I mostly gave up on reading political memoirs a while ago because even the best of them are facile and chock-full of platitudes. They exist to solidify legacies, and as someone who loves smutty, behind-the-scenes gossip, they’re too often lacking (unless it’s a memoir about the Trump presidency, and after the second or third one, those became achingly predictable and repetitive).
I don’t know exactly what possessed me to pick up Hillary Clinton’s State of Terror (co-written with Louise Penny, the Canadian author best known for her Armand Gamache mysteries). Espionage thrillers aren’t really my thing, and I’d rather pull my eyeballs out through my nose than read one of Bill Clinton’s potboilers co-written with James Patterson. But in State of Terror, the main character, Ellen Adams, is a Secretary of State, and at the very least, I imagined that Hillary Clinton might have some insight into the position.
What I didn’t expect, however, was a thriller with characters who were so thinly veiled. Ellen Adams is the Secretary of State to the newly elected Douglas Williams, her biggest political rival who chose her as Secretary of State as a way to keep his enemies close. There is no love lost between the two. If that doesn’t sound familiar, the Williams Administration is taking over after President Eric Dunn (also known as Eric the Dumb) ran the country into the ground and soured America’s relationship with every other country on the planet.
Though any similarities between the fictional characters and real ones are, uh, purely coincidental, there’s also a Mike Flynn-like character, a James Mattis, a Huma Abedin, a Vladimir Putin, and even a Sean Spicer, a character named Pete Hamilton who is described as a doughy, baby-faced former Press Secretary to Eric Dunn. Though there isn’t a lot of insight into the Secretary of State’s relationship with the President (it starts chilly, but they gradually come to respect one another), Hillary Clinton seems to delight in insulting her Eric Dunn character’s intelligence.
As for the novel itself, it’s decent! After bombs go off on buses in three European cities, Ellen Adams — who ran a media empire that she completely severed ties with when she took office (handing control over to her daughter,
Chelsea Katherine) — is tasked with finding the people responsible for the bombings and preventing them from setting off a nuclear attack in the United States.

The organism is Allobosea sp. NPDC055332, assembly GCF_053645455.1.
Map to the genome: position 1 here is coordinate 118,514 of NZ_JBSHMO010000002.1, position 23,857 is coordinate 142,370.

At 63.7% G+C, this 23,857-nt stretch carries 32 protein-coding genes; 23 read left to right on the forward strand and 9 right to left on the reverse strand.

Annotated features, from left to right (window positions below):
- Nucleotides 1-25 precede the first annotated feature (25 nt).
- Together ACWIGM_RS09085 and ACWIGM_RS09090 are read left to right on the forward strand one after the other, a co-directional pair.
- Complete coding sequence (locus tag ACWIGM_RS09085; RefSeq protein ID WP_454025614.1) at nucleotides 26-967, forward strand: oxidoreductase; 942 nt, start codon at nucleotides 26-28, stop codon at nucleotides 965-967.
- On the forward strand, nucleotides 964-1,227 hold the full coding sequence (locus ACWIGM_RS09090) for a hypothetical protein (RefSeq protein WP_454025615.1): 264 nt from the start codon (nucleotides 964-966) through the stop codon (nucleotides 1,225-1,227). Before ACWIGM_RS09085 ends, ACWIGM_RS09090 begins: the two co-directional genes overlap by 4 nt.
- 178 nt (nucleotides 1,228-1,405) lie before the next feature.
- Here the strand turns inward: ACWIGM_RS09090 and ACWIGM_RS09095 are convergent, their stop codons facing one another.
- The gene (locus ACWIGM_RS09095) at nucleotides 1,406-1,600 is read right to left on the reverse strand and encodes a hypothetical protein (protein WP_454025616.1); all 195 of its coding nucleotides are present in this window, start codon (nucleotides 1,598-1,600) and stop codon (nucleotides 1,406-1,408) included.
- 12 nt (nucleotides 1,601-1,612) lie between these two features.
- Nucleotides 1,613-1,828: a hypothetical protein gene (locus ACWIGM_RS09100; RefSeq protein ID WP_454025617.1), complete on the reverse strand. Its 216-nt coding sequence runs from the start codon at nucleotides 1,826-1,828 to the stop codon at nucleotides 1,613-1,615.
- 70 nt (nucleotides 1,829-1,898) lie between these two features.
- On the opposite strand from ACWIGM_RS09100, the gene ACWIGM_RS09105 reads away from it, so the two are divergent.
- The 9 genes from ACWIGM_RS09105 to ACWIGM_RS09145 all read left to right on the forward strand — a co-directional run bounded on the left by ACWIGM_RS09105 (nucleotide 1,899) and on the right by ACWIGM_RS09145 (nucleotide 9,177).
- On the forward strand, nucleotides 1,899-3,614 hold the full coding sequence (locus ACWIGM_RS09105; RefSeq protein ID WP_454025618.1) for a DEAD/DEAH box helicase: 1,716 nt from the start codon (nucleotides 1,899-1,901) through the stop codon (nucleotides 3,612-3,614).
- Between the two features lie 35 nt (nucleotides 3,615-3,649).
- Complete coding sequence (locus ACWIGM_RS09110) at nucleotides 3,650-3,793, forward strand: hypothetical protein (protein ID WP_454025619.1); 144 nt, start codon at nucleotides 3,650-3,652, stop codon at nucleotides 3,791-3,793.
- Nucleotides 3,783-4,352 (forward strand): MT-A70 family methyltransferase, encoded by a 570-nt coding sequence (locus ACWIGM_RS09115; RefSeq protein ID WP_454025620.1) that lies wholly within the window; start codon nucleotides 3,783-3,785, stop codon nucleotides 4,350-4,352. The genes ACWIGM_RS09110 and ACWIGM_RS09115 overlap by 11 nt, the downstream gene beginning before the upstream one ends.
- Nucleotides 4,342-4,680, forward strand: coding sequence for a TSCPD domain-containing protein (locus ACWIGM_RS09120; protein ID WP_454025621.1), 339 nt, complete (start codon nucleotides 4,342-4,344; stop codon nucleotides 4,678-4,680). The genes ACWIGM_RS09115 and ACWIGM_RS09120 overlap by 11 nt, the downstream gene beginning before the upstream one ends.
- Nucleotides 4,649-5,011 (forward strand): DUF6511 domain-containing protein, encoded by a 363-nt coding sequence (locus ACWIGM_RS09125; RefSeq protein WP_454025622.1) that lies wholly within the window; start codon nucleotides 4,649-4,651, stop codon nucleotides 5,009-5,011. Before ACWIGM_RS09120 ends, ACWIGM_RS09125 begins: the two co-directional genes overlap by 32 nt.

I don’t want to give too much away, except to say that it involves a “vast right-wing conspiracy” using Eric Dunn as its puppet that wants to reinstall him as President using a coup so that they can return America to the way it was meant to be. Read: White. A cartoonish Iranian arms dealer is also involved, although tracking him down requires that Ellen Adams forge cordial relationships with leaders in Iran and Pakistan. Ellen Adams’ son, meanwhile, is a reporter for Reuters. She’s also widowed, which saves us from any potential Bill Clinton stand-ins. Oh, and the Russian mob is involved, too. Naturally.
It is not, however, a wonky novel about foreign relations disguised as a thriller. It’s like a season of 24 crossed with Madame Secretary, and while there are a few actions sequences, most of the sparring is verbal. It’s not a terrifically written book, either; there are some clunky metaphors and more than a few tin-eared passages. And yet, it’s also a surprisingly entertaining page-turner, which is not what I expected, exactly. Nor did I expect the middle-aged protagonist to use as much profanity as she did, or to talk about the feelings some men stirred in her nether regions (*gasp*!). Mostly, though, I enjoyed gleaning Hillary Clinton’s insights into various regions of the world, her animosity toward the
Trump Dunn Administration, the warm friendship between Adams and her Chief of Staff, and a surprising deftness when it comes to the whodunnit mystery. I sought out the novel to satisfy my curiosity, but I was pleasantly surprised with how riveting State of Terror actually is.
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